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Megalomaniac HMRC

HMRC should not be given access to our bank accounts

HMRC’s consultation document on recovering tax arrears from individuals’ bank accounts, titled ‘Direct Recovery of Debts’ (DRD), came to a close last month. Not surprisingly, it sparked a lot of debate and much protest.

The Revenue want to be given the power to allow them to help themselves to taxpayers bank accounts where people who owe them money but either ignore or fail to respond to repeated requests by the Revenue. These new powers would be used in cases where a person owes £1,000 or more and has been contacted by HMRC nine times but fails to respond.

Professional institutes and societies have responded negatively to these proposals with many condemning them as unconstitutional. Up until now UK citizens could rest easy in the knowledge that the state would not seize their property, in relation to taxation matters, without going down the proper judicial channels.

The Institute of Chartered Accountants in England and Wales (ICAEW) have criticised the proposals saying, “HMRC should not have the power to collect debts from bank accounts without independent judicial oversight: this contravenes the constitutional principle of separation of powers.”

The Law Society have also pointed out that HMRC could be in violation of Article 8 (right to privacy) of the European Convention on Human Rights, should the department seek details of all a taxpayer’s financial transactions. Furthermore, such a request is also likely to be considered unlawful under the Data Protection Act for breach of confidence.

On 8th July, HMRC were called to give evidence to the House of Commons Treasury Select Committee in respect of their 2014 – 2016 business plan, and DRD was a hot topic. It was pointed out that the idea of raiding peoples’ bank accounts to settle tax debts had been raised in 2007 but was rejected by the government at the time.

During that session, the HMRC witnesses were quizzed by George Mudie (Labour MP) about the number of cases the department had taken to court over debts in the past year and that if they could give no indication that they had used this option, then how could the Revenue expect the committee to support them in their proposals. HMRC responded by saying that court action is not widely resorted to as it is not cost effective and is an inappropriate use of taxpayers money, leading Mr Mudie to conclude that to give DRD the green light would be dangerous.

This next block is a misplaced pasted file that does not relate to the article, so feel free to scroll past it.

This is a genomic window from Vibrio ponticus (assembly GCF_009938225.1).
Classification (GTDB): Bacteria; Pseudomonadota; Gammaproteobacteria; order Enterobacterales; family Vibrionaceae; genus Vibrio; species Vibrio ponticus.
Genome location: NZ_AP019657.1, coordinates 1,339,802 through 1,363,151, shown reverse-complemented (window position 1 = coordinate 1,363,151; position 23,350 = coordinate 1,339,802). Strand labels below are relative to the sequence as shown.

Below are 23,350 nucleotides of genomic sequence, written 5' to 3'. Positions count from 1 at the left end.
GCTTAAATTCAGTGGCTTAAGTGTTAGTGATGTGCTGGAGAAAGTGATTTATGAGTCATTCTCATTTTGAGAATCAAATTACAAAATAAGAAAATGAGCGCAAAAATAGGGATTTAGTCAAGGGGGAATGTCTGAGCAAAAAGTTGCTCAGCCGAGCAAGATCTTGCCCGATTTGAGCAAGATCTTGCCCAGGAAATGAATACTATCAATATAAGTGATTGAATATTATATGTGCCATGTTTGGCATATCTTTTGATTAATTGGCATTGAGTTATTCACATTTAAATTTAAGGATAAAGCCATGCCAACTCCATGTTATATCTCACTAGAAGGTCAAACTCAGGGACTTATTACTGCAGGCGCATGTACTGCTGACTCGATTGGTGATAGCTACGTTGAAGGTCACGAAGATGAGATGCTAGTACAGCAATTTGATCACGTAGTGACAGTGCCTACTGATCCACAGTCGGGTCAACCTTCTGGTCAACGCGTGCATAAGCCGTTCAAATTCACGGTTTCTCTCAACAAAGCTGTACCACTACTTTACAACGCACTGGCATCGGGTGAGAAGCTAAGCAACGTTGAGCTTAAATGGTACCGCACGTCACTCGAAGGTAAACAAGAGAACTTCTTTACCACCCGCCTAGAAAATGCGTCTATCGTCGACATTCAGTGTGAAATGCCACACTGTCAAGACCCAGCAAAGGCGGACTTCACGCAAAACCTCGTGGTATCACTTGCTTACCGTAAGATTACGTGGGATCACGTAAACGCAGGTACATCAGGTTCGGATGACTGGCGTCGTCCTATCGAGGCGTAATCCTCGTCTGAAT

On 1st July, Early Day Motion (EDM) 200 was tabled in the House of Commons, supported by 37 MP’s, mainly from Labour and the Liberal Democrat parties. The Tories are conspicuous by their absence! The EDM, in full, states, “That this House notes with grave concern the proposal in the 2014 Budget to grant powers to HMRC to gain direct access to citizens’ bank accounts without judicial oversight; further notes the evidence given to the Treasury Committee and the Committee’s recommendations in its Thirteenth Report, Budget 2014; is concerned by the continuing failure of HMRC to manage and store data in a manner commensurate with such powers; believes that the granting of such powers would constitute an unprecedented reduction in the rights of citizens and their right to fair protection from the state by reintroducing Crown Preference without due process; and therefore calls on the Government to abandon these plans.

Although this has little chance of being debated, objections in the form of petitions can send out a message to the government that they face sizeable opposition, especially where some of those signatories are those of MP’s from the coalition parties. Writing to your MP to encourage them to join in the wide condemnation of these proposals and sign the EDM is therefore well worth doing.

In 2006, ‘Taxation’ magazine raised a petition, containing 5,500 signatures, objecting to the tax return deadline being moved to 30th November. This, along with more than 70 MP’s signing an EDM, helped prevent that from happening.

There is currently an e-petition that can be signed by those who feel strongly enough to object to HMRC’s proposals, which can be found here. I, for one, will be adding my name to this.

By Andy Vessey

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